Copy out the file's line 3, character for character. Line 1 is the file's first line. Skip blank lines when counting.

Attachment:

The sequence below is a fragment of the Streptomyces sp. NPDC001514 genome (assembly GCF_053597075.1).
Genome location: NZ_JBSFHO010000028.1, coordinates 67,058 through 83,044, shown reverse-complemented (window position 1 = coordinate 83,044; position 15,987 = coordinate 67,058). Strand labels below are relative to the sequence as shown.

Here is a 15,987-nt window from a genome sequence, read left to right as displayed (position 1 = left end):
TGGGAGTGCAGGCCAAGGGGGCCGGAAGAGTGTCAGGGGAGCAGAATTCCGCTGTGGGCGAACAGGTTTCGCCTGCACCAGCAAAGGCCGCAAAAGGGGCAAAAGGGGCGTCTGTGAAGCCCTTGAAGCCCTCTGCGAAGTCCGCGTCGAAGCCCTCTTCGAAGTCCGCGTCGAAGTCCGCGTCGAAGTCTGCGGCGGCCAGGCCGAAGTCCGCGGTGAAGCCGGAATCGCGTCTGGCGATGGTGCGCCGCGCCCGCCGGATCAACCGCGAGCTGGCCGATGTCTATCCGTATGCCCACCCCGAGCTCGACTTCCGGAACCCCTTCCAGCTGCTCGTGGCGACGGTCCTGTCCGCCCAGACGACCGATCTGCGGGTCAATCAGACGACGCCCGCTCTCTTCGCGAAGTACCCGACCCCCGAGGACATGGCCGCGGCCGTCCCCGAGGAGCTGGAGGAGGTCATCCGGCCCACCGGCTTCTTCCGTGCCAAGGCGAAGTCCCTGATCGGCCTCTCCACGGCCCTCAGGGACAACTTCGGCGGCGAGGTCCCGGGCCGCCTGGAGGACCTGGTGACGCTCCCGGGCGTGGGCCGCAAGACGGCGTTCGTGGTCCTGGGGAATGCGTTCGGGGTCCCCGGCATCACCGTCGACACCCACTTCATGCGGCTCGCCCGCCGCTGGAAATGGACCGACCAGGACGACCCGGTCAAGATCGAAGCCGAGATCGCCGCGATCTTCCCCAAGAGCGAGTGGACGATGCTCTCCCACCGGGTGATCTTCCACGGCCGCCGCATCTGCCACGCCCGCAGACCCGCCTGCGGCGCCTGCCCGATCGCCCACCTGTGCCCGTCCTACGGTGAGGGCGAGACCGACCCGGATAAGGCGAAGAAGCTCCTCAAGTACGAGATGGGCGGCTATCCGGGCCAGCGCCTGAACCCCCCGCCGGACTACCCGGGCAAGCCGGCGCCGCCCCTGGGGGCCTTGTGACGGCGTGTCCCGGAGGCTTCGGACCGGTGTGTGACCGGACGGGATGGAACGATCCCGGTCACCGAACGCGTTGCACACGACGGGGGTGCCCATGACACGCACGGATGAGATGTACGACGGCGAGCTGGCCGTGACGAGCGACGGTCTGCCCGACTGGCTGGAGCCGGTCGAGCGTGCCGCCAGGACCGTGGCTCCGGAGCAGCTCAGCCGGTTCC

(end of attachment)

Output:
Here is a 15,987-nt window from a genome sequence, read left to right as displayed (position 1 = left end):